|One Book - One Lincoln
Here are the three finalists for 2011!
Winning title to be announced September 6th!
Would you like to be kept up-to-date on One Book - One Lincoln news, and receive reminders about upcoming One Book - One Lincoln programming events? Would your book group or organization like a library staff member to facilitate a One Book - One Lincoln discussion?
If your answer to either of these questions is "yes," then please visit our sign-up form, and check off the appropriate boxes. Or, you may call the Lincoln City Libraries' One Book - One Lincoln staff contact at 441-8529.
You can also add the One Book - One Lincoln blog to your RSS feeds to receive updates about One Book events, and to participate in online discussions about the One Book title(s) and special programming events. If you're on Facebook, we encourage you to click "like" to join the One Book - One Lincoln Facebook group (at right!).
One Book One Lincoln on Facebook
Discussion Opportunities and Promotional Spots
Preview discussions are being held at various Lincoln locations during June and July, featuring members of the One Book - One Lincoln Selection Committee. Committee members and a Lincoln City Libraries staff member will be on hand to talk about their experience serving on the committee, and about the three finalists. Ballots will be available so that attendees can submit their vote for the 2011 One Book - One Lincoln selection. Dates and locations will be listed below:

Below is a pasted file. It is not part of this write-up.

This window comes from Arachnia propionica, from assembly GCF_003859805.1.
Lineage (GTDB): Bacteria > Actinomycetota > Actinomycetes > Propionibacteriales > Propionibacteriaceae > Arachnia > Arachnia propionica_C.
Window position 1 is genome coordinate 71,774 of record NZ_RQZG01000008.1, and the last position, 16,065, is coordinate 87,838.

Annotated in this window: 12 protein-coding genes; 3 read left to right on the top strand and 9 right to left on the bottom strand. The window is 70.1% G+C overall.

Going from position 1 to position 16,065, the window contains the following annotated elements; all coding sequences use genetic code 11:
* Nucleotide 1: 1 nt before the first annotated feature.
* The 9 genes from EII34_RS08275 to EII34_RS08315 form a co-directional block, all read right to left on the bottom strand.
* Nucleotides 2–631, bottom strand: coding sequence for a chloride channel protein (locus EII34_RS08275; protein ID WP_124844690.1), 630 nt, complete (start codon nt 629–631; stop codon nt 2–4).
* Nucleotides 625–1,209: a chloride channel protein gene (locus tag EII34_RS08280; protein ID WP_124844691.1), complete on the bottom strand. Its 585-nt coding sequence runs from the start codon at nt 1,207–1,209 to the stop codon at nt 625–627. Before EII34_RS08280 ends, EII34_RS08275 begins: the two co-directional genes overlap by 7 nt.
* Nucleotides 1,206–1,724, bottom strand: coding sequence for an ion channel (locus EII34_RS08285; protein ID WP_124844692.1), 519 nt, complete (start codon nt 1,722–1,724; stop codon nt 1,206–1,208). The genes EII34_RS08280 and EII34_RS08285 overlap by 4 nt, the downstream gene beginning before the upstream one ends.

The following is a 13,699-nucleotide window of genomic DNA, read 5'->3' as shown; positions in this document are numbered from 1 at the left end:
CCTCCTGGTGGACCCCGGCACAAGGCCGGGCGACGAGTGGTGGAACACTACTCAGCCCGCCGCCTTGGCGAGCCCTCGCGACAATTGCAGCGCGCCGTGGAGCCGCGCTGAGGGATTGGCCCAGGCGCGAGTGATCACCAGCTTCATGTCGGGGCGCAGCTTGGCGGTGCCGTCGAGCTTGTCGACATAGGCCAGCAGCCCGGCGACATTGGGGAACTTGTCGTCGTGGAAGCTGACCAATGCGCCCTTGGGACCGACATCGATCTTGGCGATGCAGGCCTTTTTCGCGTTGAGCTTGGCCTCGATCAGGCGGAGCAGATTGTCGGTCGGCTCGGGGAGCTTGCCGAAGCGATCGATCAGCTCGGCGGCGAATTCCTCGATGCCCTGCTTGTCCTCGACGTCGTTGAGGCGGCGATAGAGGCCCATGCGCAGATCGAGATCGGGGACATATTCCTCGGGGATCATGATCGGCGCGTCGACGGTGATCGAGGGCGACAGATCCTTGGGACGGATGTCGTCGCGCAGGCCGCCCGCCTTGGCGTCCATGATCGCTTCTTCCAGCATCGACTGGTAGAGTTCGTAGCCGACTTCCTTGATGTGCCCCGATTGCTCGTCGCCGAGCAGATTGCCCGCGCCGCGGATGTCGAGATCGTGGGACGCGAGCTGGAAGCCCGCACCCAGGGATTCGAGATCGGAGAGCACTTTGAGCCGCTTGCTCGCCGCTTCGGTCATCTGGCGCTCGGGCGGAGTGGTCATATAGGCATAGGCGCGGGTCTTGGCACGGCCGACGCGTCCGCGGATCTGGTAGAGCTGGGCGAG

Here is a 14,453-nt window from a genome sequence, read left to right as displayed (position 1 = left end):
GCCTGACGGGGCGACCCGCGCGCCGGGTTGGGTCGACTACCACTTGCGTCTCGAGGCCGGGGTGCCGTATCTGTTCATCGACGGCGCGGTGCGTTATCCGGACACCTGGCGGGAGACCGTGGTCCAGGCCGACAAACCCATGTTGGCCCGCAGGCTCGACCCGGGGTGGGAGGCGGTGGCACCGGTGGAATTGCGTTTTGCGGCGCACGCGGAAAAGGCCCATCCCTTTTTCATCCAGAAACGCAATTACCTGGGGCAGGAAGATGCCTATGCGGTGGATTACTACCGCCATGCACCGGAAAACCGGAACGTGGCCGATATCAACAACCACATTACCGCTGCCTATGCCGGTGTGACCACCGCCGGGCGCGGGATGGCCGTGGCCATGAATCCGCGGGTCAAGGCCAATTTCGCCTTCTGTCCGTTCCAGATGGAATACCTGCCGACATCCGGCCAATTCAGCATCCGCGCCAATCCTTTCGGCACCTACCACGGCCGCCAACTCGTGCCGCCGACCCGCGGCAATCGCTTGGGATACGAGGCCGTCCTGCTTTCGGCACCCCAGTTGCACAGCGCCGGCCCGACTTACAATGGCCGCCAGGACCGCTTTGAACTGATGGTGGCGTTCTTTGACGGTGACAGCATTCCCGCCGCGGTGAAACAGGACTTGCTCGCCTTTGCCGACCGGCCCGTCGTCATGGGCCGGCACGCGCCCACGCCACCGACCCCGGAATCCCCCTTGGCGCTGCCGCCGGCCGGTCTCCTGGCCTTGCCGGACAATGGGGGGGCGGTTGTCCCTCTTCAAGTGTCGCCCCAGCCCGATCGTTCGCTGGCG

- The University Bookstore - Lower Level Nebraska Union, 14th and "R" St., Tuesday, June 28, 12:30 p.m.
- A Novel Idea Bookstore - 118 N. 14th St., Thursday, July 7, 7:00 p.m.
- Barnes & Noble Booksellers - 50th and "O" St., Friday, July 15, 7:00 p.m.
- Barnes & Noble Booksellers - Southpointe Pavilions Shopping Center, Sunday, July 24, 2:00 p.m.
The One Book finalists were discussed by library staff on the following radio stations and dates:
- 1240 AM - KFOR Problems and Solutions - "Book Chat" episode, Thursday, June 16, 9:00 a.m.
Library staff will also be at the market booths at the following outdoor Lincoln events, answering questions about One Book - One Lincoln, the Summer Reading Programs and other library topics:
- Jazz in June, Tuesday, June 7, 5:00 - 8:45 p.m.
- Jazz in June, Tuesday, June 28, 5:00 - 8:45 p.m.
Earlier this year, we accepted your nominations for our tenth annual One Book - One Lincoln title, via drop boxes at all the libraries and here on this Web site. All of your suggestions were forwarded to a special One Book - One Lincoln committee, comprised of representatives throughout the community, which evaluated all the 125 nominated titles to choose the group of three finalists below -- two fiction, one non-fiction. This group of finalists was announced at a live event at The Mill in the Haymarket on May 30th, as well as on the library web site. This year, you can attend preview discussions of the three finalists and vote (through July 31st, both online and at the libraries) for which book you'd like to see as this year's selected One Book - One Lincoln title. In the meantime, the libraries have ordered additional copies of all of these titles, and we encourage you to read any or all of the three finalists and watch the Lincoln Journal Star, Facebook and this web site for further developments on One Book - One Lincoln - 2011.